Snapshots - #37: It, Breathe, Mark Felt – The Man Who Brought Down the White House

It (2017), (♦♦♦♦): Four inseparable friends in middle school bond with other three newcomers. They all have in common that they are bullied by the same people. Over the course of one summer they'll fend off bullies and face a centuries-old demon in the form of a clown, named Pennywise, whom has been disappearing kids and terrorizing the town of Derry, Maine, every twenty-seven years since the town was founded.
Based on Stephen King's novel of the same title, It is a movie with a smart script and a sympathetic ensemble of nerds that deliver light humor, and deep thrills. It doesn't hurt that each and every character has his or her own arc, thus one gets to know their motivations and fears before Pennywise enters head on into the picture.
In a nod to 1980s movie classics such as The Goonies, and the Brat Pack ensemble, the newest adaptation of It takes place at the end of that decade, when it seems, at least from the Hollywood perspective, that every kid harbored a genius insi…

The Fighter (♦♦♦♦)

Mickey Ward (Mark Wahlberg) is a boxer who is running out of time to make a name for himself due to his age. His mother (Melissa Leo) is his manager, and his half brother Dicky (Christian Bale) is his trainer, but Dicky is fighting a drug addiction and he is always late for engagements. When escaping from the police for fraud and for impersonating an officer, Dicky resists arrests and is sent to jail, which turns out to be Mickey’s blessing because for the first time in his boxing career he has a chance to be the fighter he wants to be, without the interference of his mother and family.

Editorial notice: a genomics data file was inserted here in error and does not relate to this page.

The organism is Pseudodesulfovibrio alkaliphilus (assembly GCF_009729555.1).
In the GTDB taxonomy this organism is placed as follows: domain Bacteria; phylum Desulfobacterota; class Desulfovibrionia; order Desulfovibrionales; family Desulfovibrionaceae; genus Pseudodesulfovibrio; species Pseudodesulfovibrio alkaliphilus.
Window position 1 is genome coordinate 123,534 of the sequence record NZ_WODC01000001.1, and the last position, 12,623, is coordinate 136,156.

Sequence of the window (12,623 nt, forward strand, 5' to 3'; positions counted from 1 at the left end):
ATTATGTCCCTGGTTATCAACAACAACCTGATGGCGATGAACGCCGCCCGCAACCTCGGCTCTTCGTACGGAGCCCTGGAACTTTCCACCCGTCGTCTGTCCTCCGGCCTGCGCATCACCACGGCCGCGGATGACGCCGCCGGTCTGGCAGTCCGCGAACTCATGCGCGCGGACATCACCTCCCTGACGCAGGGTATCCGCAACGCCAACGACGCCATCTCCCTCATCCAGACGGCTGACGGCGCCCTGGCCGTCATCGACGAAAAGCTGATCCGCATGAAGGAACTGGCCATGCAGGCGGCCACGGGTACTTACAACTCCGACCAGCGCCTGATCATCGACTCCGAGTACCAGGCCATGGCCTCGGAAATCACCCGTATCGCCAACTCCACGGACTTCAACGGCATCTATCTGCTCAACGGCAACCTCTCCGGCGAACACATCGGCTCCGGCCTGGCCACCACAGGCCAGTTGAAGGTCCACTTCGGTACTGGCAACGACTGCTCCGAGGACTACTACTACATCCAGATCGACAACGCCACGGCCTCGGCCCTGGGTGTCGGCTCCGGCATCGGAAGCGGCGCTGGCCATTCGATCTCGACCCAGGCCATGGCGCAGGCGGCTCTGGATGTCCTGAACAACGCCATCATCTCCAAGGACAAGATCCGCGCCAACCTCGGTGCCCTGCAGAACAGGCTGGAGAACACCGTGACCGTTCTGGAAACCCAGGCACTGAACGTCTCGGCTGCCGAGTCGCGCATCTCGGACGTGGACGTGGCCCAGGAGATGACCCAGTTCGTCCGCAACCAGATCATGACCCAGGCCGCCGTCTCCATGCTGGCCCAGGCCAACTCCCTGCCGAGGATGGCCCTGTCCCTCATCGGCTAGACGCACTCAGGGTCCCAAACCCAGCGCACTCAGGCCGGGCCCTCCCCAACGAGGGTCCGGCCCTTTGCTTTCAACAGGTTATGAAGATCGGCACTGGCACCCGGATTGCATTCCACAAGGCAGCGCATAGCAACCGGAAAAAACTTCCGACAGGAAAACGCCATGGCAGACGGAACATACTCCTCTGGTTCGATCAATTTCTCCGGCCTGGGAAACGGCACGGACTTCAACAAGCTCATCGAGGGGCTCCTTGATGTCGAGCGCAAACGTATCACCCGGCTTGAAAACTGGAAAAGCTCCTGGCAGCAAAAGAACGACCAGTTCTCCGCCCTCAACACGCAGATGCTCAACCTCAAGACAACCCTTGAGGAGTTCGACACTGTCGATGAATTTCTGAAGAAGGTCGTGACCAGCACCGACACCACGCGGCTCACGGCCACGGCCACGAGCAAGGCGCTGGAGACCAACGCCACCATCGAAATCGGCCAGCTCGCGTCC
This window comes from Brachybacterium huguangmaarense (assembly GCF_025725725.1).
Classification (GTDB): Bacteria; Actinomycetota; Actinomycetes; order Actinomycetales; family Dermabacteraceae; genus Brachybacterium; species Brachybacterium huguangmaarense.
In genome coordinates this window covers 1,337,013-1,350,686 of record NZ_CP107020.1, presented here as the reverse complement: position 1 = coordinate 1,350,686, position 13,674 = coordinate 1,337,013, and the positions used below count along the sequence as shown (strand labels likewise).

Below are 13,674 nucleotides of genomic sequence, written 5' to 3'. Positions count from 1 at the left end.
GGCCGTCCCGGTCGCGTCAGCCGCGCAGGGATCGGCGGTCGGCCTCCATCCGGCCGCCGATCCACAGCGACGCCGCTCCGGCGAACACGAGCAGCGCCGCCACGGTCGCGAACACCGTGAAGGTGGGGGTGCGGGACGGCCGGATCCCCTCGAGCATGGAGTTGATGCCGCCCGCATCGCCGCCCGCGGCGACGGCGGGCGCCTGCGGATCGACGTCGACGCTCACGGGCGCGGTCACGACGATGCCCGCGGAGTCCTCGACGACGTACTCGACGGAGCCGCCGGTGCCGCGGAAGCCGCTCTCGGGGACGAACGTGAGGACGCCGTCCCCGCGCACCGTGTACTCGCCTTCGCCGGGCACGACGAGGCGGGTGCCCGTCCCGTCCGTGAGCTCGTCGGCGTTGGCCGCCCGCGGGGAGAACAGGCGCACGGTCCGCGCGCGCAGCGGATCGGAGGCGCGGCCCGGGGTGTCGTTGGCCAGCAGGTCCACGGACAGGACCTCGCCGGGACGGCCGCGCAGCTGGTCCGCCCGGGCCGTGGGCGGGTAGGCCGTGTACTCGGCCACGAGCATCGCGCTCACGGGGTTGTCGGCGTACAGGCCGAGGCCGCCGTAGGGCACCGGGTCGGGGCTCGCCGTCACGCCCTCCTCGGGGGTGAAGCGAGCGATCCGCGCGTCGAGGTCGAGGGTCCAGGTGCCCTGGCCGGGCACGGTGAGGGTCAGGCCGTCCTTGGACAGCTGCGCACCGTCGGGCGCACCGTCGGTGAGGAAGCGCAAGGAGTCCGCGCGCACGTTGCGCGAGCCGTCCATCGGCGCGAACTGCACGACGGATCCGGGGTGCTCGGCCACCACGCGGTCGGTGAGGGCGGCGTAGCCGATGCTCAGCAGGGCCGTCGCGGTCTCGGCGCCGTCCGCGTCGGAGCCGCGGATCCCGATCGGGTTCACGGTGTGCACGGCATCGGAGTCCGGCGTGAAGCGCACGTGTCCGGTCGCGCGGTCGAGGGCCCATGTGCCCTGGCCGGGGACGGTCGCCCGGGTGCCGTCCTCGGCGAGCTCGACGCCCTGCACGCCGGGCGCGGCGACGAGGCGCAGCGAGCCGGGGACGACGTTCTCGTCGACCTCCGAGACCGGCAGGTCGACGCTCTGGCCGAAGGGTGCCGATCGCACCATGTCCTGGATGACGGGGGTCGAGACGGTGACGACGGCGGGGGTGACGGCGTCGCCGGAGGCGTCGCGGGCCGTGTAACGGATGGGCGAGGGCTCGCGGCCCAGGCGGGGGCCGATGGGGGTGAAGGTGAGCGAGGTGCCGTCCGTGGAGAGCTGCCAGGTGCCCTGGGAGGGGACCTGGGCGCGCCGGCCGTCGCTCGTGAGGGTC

I did not like the “old” feel of the movie: it is somewhat dark, almost hazy as a film ten or twenty years older. I did like that the first part of the movie focused on the family dynamics; I got to know who was who and how that person fit in the story. The second part of the movie was about the development of Mickey as a boxer, once he started winning fights until his ultimate fight where he became the welterweight champion of the world.

Mark Wahlberg’s performance is good, but not too different from others he has done. The most notable performances in the film are those of the supporting characters interpreted by Amy Adams as Charlene, Mickey’s girlfriend, Melissa Leo as Mickey and Dicky’s mother, and especially Christian Bale’s who truly shines both as a drug addict and as a trouble maker wishing for a comeback. The boxing scenes are not only credible but exciting as well.

A good movie but not unforgettable.